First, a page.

This week I read “Slow Technology - Designing for Reflection” after seeing it referenced in another paper. “Slow Technology” was published over 20 years ago, but the concrete parts are still interesting:
We have experimented with displaying time structures in terms of various “clocks”, for example a clock inspired by Klein’s monochromes, where colours and time structures interpret certain properties of given information and a clock slowly displays time in terms of small changes in colour of a simple geometrical structure . Inspired by the paintings of Mondrian (Fig. 4), we have experimented with mapping the dynamics of information structures onto the geometrics of Mondrian-like displays. We have also used techniques such as generative grammars and Lindenmayer systems (e.g.  and Fig. 5) to be able to map information to the complexity of a pattern or composition .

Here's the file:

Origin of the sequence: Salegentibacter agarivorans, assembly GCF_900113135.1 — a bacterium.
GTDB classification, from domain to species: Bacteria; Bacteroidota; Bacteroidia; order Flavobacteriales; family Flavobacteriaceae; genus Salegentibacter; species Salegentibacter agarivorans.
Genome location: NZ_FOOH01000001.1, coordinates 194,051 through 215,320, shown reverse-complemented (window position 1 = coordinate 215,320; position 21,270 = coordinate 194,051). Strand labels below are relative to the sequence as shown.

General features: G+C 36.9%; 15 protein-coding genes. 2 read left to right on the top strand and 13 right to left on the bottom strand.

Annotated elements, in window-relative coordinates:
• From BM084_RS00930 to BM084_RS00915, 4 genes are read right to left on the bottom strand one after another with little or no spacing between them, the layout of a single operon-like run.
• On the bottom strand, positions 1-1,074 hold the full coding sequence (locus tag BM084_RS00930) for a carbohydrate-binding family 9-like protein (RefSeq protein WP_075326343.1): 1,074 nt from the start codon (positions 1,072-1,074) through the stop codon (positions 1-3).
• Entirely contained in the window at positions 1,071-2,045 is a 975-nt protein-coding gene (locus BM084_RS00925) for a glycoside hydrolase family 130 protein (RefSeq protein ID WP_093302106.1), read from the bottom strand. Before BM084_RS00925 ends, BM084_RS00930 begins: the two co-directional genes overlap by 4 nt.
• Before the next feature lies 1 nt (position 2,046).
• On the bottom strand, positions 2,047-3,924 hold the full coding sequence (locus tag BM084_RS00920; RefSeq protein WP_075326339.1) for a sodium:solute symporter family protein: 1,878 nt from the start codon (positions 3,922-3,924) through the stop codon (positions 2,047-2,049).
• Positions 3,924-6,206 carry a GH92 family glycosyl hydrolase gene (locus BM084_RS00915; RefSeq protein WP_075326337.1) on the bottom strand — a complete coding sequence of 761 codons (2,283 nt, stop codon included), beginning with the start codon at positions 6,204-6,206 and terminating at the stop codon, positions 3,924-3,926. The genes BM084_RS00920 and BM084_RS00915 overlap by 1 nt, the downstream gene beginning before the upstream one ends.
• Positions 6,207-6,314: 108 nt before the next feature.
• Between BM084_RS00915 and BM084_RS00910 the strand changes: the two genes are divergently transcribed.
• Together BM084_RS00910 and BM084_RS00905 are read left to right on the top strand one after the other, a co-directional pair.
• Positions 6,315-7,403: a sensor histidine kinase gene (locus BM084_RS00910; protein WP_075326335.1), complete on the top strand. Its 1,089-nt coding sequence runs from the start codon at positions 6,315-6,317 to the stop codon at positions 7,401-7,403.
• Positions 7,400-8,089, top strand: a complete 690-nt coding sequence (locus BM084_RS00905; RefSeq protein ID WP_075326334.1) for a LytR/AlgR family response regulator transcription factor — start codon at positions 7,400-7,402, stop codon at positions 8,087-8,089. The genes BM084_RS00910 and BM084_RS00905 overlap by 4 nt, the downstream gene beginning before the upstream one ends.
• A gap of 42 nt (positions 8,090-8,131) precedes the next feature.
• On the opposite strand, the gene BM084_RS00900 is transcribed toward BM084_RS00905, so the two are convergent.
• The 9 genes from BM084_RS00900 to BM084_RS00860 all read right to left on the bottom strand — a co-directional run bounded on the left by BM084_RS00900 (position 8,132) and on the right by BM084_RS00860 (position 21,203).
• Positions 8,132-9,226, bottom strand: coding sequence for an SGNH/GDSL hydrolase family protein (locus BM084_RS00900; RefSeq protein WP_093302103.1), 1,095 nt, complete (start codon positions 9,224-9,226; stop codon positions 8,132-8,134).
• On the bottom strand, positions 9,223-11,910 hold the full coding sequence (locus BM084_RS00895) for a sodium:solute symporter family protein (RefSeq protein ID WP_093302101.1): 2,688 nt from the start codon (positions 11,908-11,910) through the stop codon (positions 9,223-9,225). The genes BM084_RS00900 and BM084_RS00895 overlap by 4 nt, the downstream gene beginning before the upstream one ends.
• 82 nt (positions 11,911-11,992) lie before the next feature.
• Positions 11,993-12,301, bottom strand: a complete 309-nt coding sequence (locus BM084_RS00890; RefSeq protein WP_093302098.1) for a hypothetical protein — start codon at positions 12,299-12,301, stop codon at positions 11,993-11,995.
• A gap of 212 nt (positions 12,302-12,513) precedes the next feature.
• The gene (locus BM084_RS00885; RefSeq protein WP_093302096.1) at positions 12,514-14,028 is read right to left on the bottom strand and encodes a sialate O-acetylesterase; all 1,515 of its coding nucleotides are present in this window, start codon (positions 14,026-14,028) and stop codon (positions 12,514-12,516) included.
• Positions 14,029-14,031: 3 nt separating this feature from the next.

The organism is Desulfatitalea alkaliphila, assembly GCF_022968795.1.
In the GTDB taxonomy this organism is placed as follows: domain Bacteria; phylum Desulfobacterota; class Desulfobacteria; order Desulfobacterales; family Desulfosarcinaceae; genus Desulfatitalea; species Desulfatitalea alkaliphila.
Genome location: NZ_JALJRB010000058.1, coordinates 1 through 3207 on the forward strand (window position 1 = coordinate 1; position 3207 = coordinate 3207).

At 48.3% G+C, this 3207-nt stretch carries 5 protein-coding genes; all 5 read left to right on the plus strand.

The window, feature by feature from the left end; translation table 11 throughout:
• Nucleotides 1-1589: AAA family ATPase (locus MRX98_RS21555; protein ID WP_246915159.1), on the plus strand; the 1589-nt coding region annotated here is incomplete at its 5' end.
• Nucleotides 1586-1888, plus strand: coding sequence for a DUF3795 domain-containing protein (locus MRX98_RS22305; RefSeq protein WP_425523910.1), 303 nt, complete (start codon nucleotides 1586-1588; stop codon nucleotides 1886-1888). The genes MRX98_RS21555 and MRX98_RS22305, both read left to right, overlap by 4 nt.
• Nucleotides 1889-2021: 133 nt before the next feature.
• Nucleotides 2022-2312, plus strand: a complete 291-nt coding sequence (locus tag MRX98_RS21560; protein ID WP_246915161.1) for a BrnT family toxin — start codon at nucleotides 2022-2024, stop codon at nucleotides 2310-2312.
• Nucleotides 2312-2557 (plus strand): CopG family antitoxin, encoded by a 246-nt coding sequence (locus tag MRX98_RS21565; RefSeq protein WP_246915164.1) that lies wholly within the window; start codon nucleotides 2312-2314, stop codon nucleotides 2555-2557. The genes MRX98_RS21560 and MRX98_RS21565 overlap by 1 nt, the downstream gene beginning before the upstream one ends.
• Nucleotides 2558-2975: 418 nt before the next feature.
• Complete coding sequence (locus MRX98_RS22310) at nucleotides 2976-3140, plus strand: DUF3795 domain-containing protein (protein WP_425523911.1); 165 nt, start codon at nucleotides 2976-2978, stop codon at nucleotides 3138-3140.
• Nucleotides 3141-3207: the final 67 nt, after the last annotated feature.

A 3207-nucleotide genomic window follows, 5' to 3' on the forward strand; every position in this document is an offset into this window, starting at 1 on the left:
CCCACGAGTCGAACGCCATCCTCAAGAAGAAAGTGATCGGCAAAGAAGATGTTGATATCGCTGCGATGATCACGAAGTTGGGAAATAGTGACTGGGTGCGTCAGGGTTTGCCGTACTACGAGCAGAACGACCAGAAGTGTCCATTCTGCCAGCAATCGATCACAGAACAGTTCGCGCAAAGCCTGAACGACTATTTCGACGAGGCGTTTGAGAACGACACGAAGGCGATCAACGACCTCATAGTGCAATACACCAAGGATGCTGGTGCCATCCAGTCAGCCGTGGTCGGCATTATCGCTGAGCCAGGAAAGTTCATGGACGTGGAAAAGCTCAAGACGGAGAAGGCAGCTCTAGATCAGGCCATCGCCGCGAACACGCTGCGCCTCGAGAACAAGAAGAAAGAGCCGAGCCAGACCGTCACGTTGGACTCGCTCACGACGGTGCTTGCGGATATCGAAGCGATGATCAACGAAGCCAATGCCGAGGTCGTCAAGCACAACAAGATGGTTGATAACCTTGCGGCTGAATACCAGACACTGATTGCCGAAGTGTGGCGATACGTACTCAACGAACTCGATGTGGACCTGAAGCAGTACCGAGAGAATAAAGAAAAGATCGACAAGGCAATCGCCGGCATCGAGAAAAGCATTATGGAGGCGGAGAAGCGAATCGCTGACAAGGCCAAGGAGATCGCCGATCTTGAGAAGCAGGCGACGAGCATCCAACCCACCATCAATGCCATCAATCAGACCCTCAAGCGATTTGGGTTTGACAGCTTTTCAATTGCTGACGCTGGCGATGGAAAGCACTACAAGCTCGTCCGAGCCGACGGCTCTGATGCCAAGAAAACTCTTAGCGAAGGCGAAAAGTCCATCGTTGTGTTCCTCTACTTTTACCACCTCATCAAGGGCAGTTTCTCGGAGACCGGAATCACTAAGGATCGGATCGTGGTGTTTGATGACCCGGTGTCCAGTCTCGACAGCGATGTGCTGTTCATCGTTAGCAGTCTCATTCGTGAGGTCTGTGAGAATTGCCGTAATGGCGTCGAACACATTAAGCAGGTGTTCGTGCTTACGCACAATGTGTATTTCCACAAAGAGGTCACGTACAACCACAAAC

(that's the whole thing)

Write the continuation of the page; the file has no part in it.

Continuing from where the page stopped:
Lars Hallnäs and Johan Redström. 2001. Slow Technology – Designing for Reflection. Personal Ubiquitous Comput. 5, 3 (August 2001), 201–212. https://doi.org/10.1007/PL00000019
It’s the first I’ve heard of Lindenmayer systems. Formal grammars were my favorite part of the computer science curriculum, and I’ve used them often in my work (parsing, compilers for domain-specific languages, etc.).